The picture above, which looks like an expensive coat that no one can afford is the creation of Israeli artist Sigalit Landau. As part of her Salt Bride project, she submerged a 19th-century dress in the Dead sea for two years, resulting in an artistic masterpiece–a salt crystal-covered dress.
The salt crystal-covered dress is one of Sigalit Landau’s masterpieces as of yet. The Israeli artist has always had a fascination for the Dead sea. This could, in part be owed to the fact that she grew up on a hill that overlooks the Judean desert and the northern part of the Dead sea.
Some of her iconic works involving the Dead sea include; a video portrait of herself floating on the lake with a string of 500 watermelons, a salt sculpture of a violin, bicycles, fishing nets covered in the salt crystals.
The salt crystal-covered dress is part of an exhibition of her project titled, ‘ Salt Bride’. It shows the gradual crystallization of a 19th-century dress which was weighted down to the floor of the dead sea.
Landau’s salt bride was inspired by a play, The Dybbuk by S.Ansky. The play was about a young woman who was possessed by an evil spirit. Afterwards, the young woman was exorcised. The black dress which was a symbol of death and madness became the intended wedding dress.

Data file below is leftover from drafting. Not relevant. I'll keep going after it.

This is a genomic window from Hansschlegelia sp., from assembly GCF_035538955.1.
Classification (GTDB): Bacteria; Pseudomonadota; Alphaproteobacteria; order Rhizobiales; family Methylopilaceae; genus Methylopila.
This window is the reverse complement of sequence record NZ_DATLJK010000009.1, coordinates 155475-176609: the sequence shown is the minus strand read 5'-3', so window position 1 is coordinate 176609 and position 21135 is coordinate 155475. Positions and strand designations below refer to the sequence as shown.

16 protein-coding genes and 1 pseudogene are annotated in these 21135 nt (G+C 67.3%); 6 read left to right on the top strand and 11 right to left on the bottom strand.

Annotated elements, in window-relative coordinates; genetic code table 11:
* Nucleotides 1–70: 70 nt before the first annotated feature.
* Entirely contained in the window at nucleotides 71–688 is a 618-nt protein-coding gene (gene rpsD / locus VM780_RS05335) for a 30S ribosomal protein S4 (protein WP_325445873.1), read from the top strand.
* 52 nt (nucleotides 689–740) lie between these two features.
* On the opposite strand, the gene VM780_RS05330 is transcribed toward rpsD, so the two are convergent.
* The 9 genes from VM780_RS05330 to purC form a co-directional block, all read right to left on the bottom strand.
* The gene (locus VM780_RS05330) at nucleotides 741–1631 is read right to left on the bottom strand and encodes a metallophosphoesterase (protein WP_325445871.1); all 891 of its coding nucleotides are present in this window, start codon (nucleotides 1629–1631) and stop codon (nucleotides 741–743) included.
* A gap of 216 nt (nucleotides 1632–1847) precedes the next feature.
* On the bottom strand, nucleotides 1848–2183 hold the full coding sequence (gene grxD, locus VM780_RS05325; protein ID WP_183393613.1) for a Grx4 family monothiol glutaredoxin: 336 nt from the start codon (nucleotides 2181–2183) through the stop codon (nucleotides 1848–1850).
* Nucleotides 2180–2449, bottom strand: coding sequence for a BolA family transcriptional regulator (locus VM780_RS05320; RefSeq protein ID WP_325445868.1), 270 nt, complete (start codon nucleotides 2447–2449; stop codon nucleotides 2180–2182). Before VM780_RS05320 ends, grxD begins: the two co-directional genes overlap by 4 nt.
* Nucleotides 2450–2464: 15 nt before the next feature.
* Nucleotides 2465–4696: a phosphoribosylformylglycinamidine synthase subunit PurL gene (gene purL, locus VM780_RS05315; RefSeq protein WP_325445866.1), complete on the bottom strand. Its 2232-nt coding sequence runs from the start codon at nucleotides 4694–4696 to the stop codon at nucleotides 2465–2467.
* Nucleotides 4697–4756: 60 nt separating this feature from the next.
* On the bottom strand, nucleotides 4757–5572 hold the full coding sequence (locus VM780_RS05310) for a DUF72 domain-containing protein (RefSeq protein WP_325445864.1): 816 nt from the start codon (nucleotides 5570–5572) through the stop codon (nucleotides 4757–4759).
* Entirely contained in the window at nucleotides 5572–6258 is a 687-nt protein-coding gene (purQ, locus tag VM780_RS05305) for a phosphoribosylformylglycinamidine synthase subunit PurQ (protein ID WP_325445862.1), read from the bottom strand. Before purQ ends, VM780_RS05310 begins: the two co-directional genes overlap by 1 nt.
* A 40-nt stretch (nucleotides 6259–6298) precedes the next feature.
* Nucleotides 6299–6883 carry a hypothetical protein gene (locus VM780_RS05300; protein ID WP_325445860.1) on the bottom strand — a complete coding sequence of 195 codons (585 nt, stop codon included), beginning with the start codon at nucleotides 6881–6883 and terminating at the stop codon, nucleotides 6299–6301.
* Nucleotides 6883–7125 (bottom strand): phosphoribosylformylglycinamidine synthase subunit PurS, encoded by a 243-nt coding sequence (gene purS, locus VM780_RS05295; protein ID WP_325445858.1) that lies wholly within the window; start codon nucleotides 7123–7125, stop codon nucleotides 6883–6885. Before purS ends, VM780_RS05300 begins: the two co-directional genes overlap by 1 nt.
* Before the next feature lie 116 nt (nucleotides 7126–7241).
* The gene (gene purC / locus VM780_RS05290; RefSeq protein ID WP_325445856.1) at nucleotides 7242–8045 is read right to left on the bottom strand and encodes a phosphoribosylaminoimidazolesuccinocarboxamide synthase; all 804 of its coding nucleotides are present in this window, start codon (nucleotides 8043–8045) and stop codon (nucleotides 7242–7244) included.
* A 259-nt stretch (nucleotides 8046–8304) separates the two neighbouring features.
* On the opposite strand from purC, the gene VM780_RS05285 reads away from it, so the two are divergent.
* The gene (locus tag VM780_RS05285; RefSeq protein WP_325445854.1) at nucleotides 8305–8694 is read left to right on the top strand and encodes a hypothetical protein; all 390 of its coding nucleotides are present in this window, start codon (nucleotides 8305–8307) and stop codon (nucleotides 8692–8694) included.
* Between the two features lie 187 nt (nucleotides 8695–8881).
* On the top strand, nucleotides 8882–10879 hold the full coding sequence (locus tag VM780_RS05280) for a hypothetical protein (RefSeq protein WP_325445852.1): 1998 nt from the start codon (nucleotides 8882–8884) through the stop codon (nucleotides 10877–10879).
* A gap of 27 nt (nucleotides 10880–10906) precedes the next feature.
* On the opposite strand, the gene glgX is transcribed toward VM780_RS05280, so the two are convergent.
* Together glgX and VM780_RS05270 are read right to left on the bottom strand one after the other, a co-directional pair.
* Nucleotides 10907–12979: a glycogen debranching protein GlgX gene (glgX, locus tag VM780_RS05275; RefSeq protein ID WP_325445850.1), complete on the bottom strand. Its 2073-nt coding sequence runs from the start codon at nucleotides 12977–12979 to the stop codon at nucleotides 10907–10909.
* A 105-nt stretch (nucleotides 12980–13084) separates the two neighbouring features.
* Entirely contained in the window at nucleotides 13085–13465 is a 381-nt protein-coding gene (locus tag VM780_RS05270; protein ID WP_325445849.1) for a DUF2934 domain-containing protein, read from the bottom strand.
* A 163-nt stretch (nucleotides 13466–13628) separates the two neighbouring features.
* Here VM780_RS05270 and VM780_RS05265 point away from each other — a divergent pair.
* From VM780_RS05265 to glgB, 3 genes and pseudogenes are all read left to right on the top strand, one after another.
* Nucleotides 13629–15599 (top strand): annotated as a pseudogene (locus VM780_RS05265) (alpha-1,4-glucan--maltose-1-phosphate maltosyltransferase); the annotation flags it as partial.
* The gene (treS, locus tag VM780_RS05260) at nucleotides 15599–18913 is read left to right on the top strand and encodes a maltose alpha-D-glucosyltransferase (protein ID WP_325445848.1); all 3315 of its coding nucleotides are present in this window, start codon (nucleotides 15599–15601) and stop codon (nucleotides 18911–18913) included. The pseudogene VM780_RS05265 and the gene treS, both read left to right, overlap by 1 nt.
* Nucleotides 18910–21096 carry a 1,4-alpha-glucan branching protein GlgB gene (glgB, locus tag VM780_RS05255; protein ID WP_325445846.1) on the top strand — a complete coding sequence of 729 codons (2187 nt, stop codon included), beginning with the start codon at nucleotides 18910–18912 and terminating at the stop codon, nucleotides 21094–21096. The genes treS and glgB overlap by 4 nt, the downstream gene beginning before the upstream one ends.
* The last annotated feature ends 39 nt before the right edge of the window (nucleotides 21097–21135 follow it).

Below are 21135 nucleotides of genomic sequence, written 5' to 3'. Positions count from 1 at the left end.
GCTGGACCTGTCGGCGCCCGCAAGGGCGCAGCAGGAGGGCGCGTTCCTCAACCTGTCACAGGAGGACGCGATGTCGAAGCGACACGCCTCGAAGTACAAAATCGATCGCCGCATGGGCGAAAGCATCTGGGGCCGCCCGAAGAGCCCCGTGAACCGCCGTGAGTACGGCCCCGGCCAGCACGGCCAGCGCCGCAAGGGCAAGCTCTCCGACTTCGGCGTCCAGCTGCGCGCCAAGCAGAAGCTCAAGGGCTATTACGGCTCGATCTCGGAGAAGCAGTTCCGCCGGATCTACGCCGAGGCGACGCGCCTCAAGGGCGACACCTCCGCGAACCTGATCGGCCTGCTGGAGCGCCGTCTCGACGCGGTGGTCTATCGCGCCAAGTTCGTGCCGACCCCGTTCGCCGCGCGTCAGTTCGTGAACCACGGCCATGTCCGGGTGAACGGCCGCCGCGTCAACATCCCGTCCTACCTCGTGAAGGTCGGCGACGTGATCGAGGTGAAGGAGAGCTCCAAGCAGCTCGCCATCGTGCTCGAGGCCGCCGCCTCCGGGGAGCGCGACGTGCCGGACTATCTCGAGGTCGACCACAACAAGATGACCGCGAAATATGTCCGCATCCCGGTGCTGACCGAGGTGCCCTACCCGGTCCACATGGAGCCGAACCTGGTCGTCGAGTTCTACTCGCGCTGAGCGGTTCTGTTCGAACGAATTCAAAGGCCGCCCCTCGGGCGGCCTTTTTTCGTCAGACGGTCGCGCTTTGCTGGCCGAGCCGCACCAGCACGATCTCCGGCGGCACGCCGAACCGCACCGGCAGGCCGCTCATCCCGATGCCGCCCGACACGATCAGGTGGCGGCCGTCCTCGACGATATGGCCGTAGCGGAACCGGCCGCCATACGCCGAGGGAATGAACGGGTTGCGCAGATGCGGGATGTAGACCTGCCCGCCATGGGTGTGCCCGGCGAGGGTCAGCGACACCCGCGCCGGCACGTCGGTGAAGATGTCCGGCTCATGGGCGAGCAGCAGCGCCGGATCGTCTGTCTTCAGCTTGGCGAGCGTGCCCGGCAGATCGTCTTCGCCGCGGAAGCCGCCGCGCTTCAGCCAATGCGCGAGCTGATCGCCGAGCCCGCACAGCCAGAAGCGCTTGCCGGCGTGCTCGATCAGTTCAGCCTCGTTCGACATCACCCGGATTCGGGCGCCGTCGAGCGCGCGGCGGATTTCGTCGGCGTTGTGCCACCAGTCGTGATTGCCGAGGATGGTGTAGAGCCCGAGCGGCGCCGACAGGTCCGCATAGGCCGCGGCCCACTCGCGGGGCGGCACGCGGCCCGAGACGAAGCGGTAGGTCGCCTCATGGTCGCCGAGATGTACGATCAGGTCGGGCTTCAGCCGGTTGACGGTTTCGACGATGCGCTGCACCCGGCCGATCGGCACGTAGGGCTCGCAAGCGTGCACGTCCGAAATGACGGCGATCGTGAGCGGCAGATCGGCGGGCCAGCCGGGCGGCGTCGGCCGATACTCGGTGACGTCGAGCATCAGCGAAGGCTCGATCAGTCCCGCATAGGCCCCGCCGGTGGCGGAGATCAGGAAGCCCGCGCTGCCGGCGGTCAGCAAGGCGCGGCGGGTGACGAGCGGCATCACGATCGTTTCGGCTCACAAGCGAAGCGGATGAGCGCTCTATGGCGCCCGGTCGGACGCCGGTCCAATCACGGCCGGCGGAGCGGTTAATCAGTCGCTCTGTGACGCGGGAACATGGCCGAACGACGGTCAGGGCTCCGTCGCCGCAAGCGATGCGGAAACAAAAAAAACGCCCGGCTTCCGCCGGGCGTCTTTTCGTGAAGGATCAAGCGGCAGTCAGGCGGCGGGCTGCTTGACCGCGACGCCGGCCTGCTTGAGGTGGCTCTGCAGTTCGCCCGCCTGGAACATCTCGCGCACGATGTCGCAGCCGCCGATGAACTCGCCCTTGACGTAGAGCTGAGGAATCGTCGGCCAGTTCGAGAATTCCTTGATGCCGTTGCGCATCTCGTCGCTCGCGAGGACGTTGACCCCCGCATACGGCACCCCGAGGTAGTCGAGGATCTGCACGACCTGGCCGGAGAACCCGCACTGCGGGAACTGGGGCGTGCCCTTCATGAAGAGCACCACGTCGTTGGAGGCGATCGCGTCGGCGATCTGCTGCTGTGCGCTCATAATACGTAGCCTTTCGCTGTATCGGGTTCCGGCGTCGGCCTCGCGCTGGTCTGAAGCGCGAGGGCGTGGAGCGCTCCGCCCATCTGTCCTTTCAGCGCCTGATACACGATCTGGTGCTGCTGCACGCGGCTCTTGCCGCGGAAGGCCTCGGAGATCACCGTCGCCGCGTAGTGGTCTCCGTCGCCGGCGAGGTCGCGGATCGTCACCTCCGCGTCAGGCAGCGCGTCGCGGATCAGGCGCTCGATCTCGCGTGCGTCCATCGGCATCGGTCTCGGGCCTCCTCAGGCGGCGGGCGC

Leaving the dress under the Dead sea caused salt crystals to adhere to the fabric over time. In order to take the shots showing the gradual process through which the black dress became the wedding dress, Landau employed the services of photographer Yotam From. The photographer had to wear over 150 pounds of extra weight in order to be submerged into the sea. The salt quotient of the Dead sea causes every object placed on it to float, even humans.
The 8 photos of the salt crystal-covered dress can be viewed at the Marlborough Contemporary in London through September 3, 2016.